A new company in Victoria is hoping to offer a reusable option for coffee drinkers. (Facebook/The Nulla Project)

Victoria residents launch reusable coffee cup exchange program in downtown area

The Nulla Cup project is available at several downtown businesses

Two Victoria residents are working to see less disposable cups in the trash.

Nancy Prevost and Caroline Thibault founded The Nulla Project, which offers reusable coffee cups that can be purchased for a $5 deposit and used at local java hot spots. People can keep the cup for up to 400 uses, exchange the cup for a new one or return it for the $5 deposit back.

“Both of us never use single-use items, so if we forget our cups we just don’t buy anything,” said Prevost. “I used to be a server, and was just so tired of seeing so many single-use items going in the trash. So last Christmas Caroline and I started talking about how there must be a solution.”

ALSO READ: More than 25,000 single-use items thrown out in downtown Victoria every day

In a recent trash analysis report to the City of Victoria it was discovered that people in downtown Victoria throw out an average of 25,000 single-use items everyday, including 13,000 single-use cups.

Further analysis of the trash composition at the Hartland Landfill discovered that more than 60 per cent of trash is either recyclable or compostable, but not forwarded to other facilities.

In the United States and larger cities across Canada reusable cup services already exist, so Prevost and Thibault felt it would work well as a business in Victoria. They applied for an incubator project grant with Synergy Sustainability Institute and won in early 2019.

For the past year they’ve been developing the brand, researching the cups and reaching out to local businesses.

The cups are comprised of BPA-free polypropylene, a fully recyclable plastic, and manufactured in the United States.

READ MORE: Majority of household trash going to the Hartland Landfill is recyclable, compostable

“We looked at a lot of options; ceramic can break, bamboo is a heat conductor, glass shatters, so for now plastic is still the best option,” Prevost said. “But, knowing that this can be used 400 times and recycled at the end makes it part of the circular economy.”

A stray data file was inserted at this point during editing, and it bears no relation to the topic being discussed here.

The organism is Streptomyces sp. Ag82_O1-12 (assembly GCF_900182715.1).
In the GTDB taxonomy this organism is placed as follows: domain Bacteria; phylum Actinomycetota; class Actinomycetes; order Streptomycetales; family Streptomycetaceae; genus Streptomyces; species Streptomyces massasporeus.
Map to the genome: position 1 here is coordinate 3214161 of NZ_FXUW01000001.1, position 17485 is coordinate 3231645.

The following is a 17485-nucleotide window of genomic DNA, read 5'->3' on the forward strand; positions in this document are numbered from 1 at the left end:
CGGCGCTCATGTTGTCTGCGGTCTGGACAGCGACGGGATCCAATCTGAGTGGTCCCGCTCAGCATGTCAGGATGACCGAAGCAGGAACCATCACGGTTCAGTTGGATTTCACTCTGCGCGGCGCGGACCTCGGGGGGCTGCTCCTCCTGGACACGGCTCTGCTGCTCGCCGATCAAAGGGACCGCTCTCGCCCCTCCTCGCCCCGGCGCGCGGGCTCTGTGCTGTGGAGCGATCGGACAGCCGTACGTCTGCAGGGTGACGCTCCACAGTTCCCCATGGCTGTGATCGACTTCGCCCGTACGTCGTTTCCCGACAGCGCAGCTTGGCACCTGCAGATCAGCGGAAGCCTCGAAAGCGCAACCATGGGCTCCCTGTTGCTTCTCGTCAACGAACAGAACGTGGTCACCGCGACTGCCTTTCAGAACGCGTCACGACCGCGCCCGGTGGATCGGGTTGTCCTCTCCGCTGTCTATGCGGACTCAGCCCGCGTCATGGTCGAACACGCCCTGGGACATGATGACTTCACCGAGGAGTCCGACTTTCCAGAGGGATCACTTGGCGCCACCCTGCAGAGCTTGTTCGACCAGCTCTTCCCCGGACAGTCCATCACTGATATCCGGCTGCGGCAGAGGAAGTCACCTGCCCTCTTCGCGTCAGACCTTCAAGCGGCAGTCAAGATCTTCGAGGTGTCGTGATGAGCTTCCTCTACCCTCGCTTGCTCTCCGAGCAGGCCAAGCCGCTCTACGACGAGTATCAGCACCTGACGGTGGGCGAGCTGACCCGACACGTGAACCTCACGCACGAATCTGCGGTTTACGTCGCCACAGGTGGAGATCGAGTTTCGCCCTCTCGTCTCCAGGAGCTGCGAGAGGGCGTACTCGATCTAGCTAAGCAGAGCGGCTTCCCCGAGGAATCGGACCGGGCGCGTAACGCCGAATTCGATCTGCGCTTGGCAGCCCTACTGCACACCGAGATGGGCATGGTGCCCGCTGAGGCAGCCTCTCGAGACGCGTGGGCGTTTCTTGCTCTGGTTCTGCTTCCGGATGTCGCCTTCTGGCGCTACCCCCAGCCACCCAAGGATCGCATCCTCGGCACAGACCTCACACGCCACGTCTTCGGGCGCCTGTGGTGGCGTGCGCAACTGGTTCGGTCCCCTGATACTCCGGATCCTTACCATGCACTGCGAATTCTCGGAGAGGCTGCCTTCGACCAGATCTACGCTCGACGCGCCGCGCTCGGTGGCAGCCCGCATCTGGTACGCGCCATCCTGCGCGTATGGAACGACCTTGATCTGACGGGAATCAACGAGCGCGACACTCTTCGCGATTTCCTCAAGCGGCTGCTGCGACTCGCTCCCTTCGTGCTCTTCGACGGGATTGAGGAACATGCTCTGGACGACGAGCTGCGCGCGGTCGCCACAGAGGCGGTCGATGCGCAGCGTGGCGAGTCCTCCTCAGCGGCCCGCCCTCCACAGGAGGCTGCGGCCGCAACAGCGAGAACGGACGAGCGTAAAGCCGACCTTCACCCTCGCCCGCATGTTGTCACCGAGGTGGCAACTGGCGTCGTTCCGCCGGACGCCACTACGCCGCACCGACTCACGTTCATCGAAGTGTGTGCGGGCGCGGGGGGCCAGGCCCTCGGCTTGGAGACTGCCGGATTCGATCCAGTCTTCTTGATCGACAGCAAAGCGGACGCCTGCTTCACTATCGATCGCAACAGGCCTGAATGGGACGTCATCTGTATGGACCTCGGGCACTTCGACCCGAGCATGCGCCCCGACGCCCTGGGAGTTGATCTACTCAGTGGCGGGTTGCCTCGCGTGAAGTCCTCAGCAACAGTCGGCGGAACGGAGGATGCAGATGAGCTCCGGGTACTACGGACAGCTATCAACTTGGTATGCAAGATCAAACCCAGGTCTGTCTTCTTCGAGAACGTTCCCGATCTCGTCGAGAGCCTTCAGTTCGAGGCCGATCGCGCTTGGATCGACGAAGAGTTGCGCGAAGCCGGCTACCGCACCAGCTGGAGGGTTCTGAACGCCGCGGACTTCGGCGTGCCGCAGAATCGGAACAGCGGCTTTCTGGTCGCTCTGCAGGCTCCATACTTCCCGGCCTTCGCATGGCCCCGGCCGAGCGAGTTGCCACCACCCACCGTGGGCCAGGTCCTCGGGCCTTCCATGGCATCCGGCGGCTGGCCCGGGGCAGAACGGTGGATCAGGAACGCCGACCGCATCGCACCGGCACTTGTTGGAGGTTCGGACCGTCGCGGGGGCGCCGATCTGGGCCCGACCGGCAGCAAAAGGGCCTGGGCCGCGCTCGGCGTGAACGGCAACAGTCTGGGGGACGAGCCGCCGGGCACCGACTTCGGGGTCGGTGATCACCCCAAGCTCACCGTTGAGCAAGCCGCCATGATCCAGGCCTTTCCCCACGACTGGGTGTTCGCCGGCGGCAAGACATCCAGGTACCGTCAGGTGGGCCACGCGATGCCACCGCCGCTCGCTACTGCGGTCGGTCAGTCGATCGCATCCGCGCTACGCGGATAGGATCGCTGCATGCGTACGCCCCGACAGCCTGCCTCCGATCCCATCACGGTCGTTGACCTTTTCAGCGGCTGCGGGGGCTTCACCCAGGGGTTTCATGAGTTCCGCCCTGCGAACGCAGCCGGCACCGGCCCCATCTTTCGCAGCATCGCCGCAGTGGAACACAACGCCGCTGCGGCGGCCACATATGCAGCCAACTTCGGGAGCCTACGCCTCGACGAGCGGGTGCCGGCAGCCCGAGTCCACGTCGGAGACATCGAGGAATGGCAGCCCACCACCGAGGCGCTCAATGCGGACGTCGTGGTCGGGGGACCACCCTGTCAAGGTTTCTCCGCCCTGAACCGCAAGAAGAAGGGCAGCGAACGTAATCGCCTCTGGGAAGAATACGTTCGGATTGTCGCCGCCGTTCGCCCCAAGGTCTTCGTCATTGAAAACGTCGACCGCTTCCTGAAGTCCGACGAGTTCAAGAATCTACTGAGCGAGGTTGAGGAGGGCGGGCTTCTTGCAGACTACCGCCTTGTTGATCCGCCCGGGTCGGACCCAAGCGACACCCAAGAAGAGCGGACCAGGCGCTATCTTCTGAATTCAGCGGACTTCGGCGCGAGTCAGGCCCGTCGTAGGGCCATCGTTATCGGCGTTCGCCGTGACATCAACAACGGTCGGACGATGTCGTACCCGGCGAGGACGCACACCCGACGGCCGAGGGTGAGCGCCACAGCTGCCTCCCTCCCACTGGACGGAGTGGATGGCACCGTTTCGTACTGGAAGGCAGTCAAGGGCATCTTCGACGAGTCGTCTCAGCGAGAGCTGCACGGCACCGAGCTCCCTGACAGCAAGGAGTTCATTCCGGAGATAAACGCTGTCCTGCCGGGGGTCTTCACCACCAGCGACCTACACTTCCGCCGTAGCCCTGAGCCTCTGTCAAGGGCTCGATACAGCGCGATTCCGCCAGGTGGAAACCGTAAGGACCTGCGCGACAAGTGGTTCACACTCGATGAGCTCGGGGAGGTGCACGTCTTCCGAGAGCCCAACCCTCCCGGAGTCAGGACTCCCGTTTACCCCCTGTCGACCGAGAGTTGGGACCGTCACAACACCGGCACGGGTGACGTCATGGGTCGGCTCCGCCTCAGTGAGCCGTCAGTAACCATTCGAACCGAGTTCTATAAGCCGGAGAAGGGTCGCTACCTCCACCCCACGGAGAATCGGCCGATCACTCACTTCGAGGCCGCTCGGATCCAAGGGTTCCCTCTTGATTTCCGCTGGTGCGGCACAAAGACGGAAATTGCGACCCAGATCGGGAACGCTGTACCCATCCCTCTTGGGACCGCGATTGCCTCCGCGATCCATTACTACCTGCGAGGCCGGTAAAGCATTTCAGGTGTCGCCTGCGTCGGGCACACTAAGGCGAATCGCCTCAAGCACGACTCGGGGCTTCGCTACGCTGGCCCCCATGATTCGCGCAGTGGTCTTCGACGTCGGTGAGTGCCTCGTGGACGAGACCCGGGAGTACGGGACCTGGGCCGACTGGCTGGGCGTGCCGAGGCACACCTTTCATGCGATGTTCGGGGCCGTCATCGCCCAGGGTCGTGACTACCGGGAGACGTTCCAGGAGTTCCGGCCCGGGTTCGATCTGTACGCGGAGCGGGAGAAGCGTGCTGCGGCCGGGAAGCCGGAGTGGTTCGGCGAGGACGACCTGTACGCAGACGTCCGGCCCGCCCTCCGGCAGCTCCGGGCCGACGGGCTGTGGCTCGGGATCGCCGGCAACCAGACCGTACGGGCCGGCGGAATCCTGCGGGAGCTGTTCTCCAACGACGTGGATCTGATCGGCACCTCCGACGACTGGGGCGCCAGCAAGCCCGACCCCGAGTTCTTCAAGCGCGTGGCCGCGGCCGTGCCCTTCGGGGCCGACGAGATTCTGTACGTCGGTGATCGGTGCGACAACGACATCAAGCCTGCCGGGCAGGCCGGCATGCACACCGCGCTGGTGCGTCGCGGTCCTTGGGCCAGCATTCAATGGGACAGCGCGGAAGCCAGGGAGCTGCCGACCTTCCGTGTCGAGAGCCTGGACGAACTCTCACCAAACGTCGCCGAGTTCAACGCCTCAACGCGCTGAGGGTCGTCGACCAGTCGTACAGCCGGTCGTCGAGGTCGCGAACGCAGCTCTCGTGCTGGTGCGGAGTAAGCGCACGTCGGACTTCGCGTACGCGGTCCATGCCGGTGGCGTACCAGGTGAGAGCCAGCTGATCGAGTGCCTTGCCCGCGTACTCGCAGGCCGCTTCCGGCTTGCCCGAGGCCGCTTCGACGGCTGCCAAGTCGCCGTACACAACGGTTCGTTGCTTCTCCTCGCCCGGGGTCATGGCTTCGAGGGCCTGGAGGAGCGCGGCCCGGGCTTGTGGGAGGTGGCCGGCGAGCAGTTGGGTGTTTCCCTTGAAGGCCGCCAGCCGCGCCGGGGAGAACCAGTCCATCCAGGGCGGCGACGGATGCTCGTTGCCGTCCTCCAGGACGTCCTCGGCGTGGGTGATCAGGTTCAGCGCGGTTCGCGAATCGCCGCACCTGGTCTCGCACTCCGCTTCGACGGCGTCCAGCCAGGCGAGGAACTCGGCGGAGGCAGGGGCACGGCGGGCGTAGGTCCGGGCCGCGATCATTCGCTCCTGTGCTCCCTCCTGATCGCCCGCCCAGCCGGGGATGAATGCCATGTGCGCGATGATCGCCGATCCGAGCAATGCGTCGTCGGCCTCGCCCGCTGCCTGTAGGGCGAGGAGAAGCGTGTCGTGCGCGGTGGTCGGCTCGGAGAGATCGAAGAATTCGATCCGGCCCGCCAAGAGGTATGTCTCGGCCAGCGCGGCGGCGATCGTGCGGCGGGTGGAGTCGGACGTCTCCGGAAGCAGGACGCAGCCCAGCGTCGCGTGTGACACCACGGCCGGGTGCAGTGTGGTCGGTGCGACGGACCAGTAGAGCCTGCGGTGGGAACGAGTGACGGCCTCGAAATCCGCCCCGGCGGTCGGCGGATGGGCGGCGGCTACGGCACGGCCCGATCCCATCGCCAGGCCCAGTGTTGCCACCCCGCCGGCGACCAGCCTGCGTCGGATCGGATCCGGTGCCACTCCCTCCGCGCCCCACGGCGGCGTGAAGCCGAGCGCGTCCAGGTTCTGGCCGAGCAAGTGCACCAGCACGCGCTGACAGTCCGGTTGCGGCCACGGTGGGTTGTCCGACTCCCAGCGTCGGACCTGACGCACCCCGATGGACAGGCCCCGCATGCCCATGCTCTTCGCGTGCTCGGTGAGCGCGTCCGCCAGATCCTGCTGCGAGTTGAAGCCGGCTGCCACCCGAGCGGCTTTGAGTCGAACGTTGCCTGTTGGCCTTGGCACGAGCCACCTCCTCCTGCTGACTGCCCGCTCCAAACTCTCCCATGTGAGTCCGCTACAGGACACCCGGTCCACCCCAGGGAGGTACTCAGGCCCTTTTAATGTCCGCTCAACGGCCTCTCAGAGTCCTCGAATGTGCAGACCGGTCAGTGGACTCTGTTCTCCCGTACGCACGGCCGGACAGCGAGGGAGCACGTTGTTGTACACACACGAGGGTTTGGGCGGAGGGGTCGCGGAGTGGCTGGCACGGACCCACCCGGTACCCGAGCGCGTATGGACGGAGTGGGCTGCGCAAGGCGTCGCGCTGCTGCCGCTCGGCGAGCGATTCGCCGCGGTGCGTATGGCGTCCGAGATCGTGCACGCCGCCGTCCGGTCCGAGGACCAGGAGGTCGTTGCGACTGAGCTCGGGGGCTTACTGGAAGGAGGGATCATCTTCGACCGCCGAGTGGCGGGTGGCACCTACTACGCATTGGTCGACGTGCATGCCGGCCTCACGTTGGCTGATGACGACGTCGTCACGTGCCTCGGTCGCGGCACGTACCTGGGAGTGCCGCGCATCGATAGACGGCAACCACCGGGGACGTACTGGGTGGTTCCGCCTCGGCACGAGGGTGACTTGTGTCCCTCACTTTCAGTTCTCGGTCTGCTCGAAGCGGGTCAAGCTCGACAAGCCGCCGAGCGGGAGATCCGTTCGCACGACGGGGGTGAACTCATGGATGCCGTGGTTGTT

The cups officially launched in Victoria in mid-November, and are slowly appearing at local businesses.

Currently the cups are available for purchase and exchange at the Zero Waste Emporium at 1728 Douglas St. and at 2% Jazz coffee shops at 1701 Douglas St. or 740 Hillside Ave. The Nulla Project cups will also be available at two more downtown locations as of next week.

Prevost and Thibault will also be part of the upcoming City of Victoria New Years Levée, where the theme is climate action.

For more information on the imitative visit thenullaproject.ca .

nicole.crescenzi@vicnews.com

Like us on Facebook, send a Tweet to @NicoleCrescenzi
and follow us on Instagram

Climate crisiscoffeeEnvironmentRecycling

Get local stories you won't find anywhere else right to your inbox.
Sign up here

Just Posted

West Shore RCMP search for man wanted on 15 outstanding warrants

Steven Sandhu is believed to be living in View Royal

Camosun College to produce more than 9,000 face shields for Island Health workers

An innovative new design will allow for mass production of face shields for use across Canada

VicPD reunites four-year-old boy with family after he snuck out a window

The boy was spotted wandering alone on Wednesday morning

COVID-19: More than 120,000 B.C. food service jobs lost, restaurants begin to shutter permanently

Restaurants Canada estimates $3 billion sales drop due to pandemic

COVID-19 has been impacting Canadian economy since January

But full effects of pandemic won’t be known for months

First Nations, remote communities need special attention in pandemic, Freeland says

Health-care workers, seniors, Indigenous Peoples some of people most at risk, health officials say

POLL: Will you be able to make your rent or mortgage payment this month?

With the COVID-19 delivering a devastating blow to the global economy, and… Continue reading

COVID-19: ‘The Ballad of Bonnie Henry’ recorded and released

LISTEN: Quick turnaround for song penned by B.C. Order of Canada musician Phil Dwyer

B.C. adding $300 to monthly income and disability assistance payments

‘Crisis supplement’ for COVID-19 for April, May and June

‘A matter of human decency’: Truckers’ union calls on gas stations, rest stops to fully re-open

Teamsters Canada wants feds, provinces to put pressure on facilities to re-open for transport workers

Hip tradition sing-along planned again for Canadians April 2

The Tragically Hip’s Paul Langlois is encouraging all to join him virtually in a’Porch Session.’

Migrant worker advocates blame feds, employers for COVID-19 outbreak at B.C. garden store

Migrant farm worker group calls on government for adequate health and safety requirements

‘There can be no ambiguity’: Travellers brought home to B.C. must self-isolate

Health Minister Adrian Dix said the mandatory isolation must be abided by

Most Read